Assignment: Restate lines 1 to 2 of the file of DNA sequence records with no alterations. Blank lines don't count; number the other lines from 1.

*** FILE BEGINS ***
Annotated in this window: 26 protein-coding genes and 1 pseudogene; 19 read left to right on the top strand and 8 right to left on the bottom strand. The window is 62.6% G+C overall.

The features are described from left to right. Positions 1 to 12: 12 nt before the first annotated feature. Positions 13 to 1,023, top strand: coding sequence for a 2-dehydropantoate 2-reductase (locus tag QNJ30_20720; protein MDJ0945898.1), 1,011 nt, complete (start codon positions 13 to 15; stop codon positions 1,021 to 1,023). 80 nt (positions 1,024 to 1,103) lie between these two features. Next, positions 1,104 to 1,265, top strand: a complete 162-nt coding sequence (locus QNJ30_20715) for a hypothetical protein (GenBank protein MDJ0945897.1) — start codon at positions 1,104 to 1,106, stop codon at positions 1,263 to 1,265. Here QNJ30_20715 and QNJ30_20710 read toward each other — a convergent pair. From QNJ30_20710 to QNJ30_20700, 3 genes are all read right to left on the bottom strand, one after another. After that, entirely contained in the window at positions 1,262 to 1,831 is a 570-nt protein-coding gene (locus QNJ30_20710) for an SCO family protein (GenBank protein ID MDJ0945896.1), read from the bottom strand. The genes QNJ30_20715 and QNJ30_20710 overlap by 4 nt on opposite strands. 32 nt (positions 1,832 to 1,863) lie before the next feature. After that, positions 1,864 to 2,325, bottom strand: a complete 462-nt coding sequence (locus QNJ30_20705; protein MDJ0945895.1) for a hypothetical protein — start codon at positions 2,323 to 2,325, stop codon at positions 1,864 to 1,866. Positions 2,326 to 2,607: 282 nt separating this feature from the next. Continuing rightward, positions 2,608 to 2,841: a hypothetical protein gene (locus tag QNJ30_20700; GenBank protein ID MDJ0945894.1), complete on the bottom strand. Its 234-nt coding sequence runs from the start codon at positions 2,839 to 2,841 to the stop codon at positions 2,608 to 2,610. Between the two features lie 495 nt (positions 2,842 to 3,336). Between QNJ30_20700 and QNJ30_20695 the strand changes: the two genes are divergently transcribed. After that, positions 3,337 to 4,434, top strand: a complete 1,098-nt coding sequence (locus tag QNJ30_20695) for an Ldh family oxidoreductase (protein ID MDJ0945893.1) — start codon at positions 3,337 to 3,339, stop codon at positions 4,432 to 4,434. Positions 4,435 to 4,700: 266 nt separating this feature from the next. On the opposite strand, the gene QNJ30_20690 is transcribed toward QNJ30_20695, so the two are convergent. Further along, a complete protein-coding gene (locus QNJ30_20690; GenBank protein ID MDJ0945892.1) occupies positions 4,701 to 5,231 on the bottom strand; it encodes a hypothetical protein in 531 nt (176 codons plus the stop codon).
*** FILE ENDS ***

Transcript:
Annotated in this window: 26 protein-coding genes and 1 pseudogene; 19 read left to right on the top strand and 8 right to left on the bottom strand. The window is 62.6% G+C overall.

The features are described from left to right. Positions 1 to 12: 12 nt before the first annotated feature. Positions 13 to 1,023, top strand: coding sequence for a 2-dehydropantoate 2-reductase (locus tag QNJ30_20720; protein MDJ0945898.1), 1,011 nt, complete (start codon positions 13 to 15; stop codon positions 1,021 to 1,023). 80 nt (positions 1,024 to 1,103) lie between these two features. Next, positions 1,104 to 1,265, top strand: a complete 162-nt coding sequence (locus QNJ30_20715) for a hypothetical protein (GenBank protein MDJ0945897.1) — start codon at positions 1,104 to 1,106, stop codon at positions 1,263 to 1,265. Here QNJ30_20715 and QNJ30_20710 read toward each other — a convergent pair. From QNJ30_20710 to QNJ30_20700, 3 genes are all read right to left on the bottom strand, one after another. After that, entirely contained in the window at positions 1,262 to 1,831 is a 570-nt protein-coding gene (locus QNJ30_20710) for an SCO family protein (GenBank protein ID MDJ0945896.1), read from the bottom strand. The genes QNJ30_20715 and QNJ30_20710 overlap by 4 nt on opposite strands. 32 nt (positions 1,832 to 1,863) lie before the next feature. After that, positions 1,864 to 2,325, bottom strand: a complete 462-nt coding sequence (locus QNJ30_20705; protein MDJ0945895.1) for a hypothetical protein — start codon at positions 2,323 to 2,325, stop codon at positions 1,864 to 1,866. Positions 2,326 to 2,607: 282 nt separating this feature from the next. Continuing rightward, positions 2,608 to 2,841: a hypothetical protein gene (locus tag QNJ30_20700; GenBank protein ID MDJ0945894.1), complete on the bottom strand. Its 234-nt coding sequence runs from the start codon at positions 2,839 to 2,841 to the stop codon at positions 2,608 to 2,610. Between the two features lie 495 nt (positions 2,842 to 3,336). Between QNJ30_20700 and QNJ30_20695 the strand changes: the two genes are divergently transcribed. After that, positions 3,337 to 4,434, top strand: a complete 1,098-nt coding sequence (locus tag QNJ30_20695) for an Ldh family oxidoreductase (protein ID MDJ0945893.1) — start codon at positions 3,337 to 3,339, stop codon at positions 4,432 to 4,434. Positions 4,435 to 4,700: 266 nt separating this feature from the next. On the opposite strand, the gene QNJ30_20690 is transcribed toward QNJ30_20695, so the two are convergent. Further along, a complete protein-coding gene (locus QNJ30_20690; GenBank protein ID MDJ0945892.1) occupies positions 4,701 to 5,231 on the bottom strand; it encodes a hypothetical protein in 531 nt (176 codons plus the stop codon).